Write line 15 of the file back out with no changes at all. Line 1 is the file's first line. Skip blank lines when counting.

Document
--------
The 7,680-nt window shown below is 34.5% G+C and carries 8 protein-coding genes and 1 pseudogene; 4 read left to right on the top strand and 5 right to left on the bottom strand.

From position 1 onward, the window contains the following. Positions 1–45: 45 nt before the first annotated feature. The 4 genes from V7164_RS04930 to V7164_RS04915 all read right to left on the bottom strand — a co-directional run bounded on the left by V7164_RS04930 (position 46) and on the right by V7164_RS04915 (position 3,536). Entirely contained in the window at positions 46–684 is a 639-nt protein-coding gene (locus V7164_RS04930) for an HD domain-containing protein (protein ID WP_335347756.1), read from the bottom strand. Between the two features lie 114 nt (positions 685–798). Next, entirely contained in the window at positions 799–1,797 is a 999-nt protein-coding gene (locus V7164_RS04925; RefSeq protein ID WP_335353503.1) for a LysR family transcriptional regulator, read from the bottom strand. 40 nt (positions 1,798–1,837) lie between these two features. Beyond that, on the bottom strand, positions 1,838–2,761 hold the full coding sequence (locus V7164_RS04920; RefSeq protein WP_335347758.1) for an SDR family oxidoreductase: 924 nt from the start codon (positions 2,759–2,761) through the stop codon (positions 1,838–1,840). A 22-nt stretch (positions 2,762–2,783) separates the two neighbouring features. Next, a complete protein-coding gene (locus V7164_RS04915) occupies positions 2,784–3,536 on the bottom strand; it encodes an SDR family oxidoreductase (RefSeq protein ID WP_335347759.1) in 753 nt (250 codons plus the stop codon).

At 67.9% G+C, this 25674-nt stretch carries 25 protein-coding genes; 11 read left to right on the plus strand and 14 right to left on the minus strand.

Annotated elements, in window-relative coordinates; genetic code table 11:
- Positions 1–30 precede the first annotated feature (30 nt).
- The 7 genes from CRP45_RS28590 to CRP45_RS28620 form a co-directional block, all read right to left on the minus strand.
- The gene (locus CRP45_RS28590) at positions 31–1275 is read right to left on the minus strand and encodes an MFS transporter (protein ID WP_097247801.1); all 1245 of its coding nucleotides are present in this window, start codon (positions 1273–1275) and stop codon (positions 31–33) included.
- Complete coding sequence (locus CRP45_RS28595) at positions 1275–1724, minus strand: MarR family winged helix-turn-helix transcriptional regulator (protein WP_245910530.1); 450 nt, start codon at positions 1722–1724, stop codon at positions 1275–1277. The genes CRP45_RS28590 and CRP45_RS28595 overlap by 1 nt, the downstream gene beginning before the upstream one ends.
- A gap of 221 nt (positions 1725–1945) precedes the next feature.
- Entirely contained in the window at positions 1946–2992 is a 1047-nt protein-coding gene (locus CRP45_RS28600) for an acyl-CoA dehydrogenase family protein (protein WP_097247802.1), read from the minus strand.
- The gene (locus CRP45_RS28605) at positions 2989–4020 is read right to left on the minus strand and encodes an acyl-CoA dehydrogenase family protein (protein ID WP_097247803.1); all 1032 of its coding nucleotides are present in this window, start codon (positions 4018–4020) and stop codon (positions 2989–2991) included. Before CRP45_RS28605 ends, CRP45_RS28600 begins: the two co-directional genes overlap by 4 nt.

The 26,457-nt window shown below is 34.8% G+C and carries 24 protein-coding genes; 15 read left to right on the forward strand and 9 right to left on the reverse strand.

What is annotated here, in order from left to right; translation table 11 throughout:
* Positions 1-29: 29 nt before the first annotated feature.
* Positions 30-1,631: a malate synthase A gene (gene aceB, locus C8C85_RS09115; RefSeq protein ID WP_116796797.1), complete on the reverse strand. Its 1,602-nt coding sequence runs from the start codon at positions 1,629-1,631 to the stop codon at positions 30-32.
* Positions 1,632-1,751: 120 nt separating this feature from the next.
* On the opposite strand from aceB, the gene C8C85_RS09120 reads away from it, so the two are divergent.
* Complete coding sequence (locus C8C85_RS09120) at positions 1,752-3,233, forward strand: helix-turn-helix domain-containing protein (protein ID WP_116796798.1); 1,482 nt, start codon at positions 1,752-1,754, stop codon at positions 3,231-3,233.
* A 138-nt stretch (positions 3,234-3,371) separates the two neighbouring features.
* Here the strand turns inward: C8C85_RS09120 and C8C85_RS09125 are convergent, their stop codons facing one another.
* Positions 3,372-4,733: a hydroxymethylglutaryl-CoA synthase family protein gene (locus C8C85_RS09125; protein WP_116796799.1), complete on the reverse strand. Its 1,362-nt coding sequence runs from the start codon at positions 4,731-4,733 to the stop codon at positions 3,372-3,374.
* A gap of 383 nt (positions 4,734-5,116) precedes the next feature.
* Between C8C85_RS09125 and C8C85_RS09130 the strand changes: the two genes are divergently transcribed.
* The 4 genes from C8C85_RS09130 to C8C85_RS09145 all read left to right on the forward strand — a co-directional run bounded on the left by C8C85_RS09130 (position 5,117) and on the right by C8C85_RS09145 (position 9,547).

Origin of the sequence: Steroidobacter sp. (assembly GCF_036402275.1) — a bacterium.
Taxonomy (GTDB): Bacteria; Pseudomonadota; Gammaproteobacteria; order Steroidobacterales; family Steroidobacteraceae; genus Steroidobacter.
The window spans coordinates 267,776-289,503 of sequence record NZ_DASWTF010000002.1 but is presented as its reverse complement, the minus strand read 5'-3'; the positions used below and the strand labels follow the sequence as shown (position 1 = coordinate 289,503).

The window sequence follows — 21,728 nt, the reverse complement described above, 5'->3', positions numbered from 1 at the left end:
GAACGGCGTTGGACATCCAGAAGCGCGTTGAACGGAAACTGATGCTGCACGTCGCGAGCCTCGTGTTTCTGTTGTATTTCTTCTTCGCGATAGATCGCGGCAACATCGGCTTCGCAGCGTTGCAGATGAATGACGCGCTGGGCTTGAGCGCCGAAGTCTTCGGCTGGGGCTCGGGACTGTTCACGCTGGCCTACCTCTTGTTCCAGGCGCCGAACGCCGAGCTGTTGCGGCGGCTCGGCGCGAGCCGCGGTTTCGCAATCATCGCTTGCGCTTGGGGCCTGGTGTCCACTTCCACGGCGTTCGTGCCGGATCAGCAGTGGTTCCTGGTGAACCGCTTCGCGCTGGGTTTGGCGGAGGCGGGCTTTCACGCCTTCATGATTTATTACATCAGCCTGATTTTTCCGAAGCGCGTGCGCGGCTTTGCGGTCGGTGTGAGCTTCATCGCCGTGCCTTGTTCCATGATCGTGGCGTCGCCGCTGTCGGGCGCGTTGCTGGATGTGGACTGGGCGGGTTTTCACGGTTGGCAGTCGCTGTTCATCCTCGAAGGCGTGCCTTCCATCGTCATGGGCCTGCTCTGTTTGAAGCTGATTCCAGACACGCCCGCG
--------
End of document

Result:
* Positions 30-1,631: a malate synthase A gene (gene aceB, locus C8C85_RS09115; RefSeq protein ID WP_116796797.1), complete on the reverse strand. Its 1,602-nt coding sequence runs from the start codon at positions 1,629-1,631 to the stop codon at positions 30-32.